HARVARD SIXTY YEARS AGO
I DO not think Harvard College had changed very much when I entered it on my sixteenth birthday in the year 1842 either in manners, character of students or teachers, or the course of instruction, for nearly a century. There were some elementary lectures and recitations in astronomy and mechanics. There was a short course of lectures on chemistry, accompanied by exhibiting a few experiments. But the students had no opportunity for laboratory work. There was a delightful course of instruction from Dr. Walker in ethics and metaphysics. The college had rejected. the old Calvinistic creed of New England and substituted in its stead the strict Unitarianism of Dr. Ware and Andrews Norton, -- a creed in its substance hardly more tolerant or liberal than that which it had supplanted. There was also some instruction in modern languages, -- German, French and Italian, -- all of very slight value. But the substance of the instruction consisted in learning to translate rather easy Latin and Greek, writing Latin, and courses in algebra and geometry not very far advanced.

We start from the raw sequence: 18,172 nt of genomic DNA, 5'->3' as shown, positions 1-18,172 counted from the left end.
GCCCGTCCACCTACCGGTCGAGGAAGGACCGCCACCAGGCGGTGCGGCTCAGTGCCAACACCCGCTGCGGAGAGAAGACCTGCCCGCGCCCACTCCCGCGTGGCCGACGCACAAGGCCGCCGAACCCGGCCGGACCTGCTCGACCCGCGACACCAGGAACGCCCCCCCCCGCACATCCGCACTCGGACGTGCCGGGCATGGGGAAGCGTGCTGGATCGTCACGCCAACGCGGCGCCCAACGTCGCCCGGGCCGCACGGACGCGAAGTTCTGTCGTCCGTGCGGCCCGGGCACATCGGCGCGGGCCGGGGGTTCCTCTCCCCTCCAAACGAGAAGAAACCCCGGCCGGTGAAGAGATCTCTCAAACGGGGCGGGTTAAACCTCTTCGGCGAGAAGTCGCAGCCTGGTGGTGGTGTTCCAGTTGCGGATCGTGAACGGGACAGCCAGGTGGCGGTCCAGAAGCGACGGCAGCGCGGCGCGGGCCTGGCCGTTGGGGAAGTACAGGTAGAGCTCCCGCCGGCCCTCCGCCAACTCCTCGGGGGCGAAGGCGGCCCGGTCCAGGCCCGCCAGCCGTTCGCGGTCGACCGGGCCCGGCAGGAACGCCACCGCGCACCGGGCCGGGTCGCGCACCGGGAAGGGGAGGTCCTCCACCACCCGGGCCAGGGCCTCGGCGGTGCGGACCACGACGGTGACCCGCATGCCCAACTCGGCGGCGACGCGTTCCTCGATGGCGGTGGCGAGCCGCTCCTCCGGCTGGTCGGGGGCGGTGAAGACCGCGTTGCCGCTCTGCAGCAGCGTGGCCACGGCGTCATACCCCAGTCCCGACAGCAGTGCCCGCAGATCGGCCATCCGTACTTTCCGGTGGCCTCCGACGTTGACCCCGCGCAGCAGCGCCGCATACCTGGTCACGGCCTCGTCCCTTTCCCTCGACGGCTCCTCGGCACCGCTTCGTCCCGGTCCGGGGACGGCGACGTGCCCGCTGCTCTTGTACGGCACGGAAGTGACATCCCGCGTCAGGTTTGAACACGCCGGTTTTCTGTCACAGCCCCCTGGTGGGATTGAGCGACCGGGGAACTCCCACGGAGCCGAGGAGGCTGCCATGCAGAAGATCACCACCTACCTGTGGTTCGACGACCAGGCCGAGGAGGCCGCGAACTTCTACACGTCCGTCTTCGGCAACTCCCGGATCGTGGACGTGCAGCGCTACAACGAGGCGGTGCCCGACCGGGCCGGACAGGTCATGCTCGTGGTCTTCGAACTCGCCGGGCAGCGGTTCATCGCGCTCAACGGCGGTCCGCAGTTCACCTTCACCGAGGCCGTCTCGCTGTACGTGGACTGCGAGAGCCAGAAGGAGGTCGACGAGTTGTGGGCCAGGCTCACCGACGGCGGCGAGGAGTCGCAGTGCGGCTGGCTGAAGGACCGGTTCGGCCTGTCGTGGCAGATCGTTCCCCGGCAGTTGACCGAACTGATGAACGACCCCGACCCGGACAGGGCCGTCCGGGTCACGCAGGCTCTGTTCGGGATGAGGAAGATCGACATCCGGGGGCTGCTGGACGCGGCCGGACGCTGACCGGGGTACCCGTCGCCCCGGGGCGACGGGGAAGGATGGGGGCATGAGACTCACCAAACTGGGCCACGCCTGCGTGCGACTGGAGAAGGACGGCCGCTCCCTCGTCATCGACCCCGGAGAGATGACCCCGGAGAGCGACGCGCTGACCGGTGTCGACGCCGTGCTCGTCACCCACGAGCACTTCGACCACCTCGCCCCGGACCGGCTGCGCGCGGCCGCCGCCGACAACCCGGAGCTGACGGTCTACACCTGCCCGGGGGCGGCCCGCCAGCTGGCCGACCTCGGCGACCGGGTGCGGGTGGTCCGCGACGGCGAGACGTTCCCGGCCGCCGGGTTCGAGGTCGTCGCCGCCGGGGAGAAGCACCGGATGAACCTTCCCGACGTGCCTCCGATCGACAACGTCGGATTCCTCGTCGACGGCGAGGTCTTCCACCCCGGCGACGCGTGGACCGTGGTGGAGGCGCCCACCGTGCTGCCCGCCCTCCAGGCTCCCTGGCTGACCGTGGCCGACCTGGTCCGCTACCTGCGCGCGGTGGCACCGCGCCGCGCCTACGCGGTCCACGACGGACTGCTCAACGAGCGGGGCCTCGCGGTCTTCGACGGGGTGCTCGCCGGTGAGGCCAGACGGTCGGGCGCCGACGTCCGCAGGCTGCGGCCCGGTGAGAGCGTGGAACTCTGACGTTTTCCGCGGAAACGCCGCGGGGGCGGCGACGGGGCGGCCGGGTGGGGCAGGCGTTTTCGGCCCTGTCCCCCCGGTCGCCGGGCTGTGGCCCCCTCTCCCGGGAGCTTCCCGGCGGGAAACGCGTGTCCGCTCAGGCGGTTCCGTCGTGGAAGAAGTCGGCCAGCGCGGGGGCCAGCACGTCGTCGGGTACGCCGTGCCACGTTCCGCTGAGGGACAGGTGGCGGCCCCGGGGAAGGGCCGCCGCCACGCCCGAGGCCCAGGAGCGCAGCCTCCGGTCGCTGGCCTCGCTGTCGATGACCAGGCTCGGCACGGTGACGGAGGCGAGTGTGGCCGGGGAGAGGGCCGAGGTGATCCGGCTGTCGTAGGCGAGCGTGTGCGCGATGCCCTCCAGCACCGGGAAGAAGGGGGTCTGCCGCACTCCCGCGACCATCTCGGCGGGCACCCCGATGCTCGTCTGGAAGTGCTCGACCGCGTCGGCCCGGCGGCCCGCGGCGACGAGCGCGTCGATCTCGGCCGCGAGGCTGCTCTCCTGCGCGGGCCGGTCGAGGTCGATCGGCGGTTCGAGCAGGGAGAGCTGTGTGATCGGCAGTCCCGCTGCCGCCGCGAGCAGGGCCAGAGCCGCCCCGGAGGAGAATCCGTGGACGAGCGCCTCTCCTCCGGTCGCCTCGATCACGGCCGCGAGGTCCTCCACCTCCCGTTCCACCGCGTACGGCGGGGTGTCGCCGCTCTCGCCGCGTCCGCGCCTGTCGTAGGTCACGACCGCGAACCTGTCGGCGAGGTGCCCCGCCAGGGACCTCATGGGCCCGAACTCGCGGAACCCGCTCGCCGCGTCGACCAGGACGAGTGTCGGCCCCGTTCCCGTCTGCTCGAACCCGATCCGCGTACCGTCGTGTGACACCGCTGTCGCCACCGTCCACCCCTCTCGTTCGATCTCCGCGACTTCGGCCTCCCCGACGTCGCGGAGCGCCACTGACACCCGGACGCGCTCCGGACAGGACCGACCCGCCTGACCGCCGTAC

The conditions of admission were quite easy. They were such as a boy of fourteen of good capacity, who could read and write the English language and had gone through some simple book of arithmetic, could easily master in two years. There were three or four schools where the boys were pretty well fitted, so that they could translate Cicero and Virgil, Nepos and Sallust and Cæsar and Xenophon and Homer. The Boston Latin School, the Roxbury Latin School, Phillips Academy at Exeter and Phillips Academy at Andover and Mrs. Ripley's school at Waltham were the best schools for this purpose. The boys from the Boston Latin School generally took their places at the head of the class when